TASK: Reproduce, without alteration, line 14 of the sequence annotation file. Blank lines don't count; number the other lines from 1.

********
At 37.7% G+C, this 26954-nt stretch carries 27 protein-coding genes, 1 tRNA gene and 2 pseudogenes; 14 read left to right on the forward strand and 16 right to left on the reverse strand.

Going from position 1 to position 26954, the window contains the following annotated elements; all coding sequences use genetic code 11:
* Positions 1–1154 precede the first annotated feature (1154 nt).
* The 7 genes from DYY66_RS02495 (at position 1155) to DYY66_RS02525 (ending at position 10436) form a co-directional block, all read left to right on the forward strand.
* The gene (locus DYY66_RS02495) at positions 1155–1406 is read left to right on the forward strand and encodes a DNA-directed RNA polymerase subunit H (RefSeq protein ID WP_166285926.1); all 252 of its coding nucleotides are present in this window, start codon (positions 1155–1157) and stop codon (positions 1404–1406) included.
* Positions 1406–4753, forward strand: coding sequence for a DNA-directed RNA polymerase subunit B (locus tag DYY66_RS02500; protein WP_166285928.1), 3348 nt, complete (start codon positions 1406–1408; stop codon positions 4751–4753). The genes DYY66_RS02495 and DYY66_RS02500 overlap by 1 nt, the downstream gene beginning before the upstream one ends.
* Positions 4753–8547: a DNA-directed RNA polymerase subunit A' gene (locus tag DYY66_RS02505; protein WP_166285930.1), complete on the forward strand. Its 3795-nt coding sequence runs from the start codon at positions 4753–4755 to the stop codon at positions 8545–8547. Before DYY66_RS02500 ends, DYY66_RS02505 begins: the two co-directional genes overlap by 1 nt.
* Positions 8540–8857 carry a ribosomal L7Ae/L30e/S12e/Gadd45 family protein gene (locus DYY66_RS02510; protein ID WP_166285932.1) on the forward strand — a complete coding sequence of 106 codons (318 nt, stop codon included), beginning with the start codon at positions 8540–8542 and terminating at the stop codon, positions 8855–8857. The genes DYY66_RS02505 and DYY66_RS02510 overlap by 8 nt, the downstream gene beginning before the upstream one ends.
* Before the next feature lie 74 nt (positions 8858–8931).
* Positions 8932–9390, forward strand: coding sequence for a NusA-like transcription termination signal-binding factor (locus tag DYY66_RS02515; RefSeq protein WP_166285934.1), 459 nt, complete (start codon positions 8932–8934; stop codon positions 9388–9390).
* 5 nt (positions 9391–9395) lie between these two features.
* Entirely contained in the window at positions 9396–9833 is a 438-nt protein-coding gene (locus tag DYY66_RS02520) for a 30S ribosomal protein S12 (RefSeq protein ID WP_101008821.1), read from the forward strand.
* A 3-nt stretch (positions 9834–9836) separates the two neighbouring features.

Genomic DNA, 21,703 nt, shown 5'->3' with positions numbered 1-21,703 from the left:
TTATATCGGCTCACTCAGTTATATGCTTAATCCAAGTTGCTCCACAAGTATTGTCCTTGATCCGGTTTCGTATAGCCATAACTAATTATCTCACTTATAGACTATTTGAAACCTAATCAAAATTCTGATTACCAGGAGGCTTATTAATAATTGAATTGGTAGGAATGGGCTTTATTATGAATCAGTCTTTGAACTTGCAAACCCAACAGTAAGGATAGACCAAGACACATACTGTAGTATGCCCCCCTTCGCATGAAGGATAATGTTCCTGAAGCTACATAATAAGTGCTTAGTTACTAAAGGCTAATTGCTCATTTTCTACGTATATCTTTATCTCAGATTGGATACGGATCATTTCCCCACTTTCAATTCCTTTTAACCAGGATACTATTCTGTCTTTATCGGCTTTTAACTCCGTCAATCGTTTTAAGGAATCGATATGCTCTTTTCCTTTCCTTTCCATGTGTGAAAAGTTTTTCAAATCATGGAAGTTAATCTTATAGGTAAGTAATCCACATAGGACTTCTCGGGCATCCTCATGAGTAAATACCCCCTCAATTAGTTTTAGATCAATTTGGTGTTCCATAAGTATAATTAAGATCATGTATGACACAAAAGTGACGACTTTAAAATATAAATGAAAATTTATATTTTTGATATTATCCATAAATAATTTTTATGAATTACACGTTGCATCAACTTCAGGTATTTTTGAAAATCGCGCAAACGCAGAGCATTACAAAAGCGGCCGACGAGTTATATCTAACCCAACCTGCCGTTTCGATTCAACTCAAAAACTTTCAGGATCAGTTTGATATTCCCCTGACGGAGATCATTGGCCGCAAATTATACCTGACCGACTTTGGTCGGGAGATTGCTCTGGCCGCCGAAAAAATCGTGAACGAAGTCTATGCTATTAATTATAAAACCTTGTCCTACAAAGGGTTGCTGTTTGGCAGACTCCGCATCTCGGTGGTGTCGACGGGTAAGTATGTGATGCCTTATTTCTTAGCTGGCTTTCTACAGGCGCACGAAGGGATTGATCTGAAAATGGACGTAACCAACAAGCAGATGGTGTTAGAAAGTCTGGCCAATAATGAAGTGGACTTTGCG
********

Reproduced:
Genomic DNA, 21,703 nt, shown 5'->3' with positions numbered 1-21,703 from the left: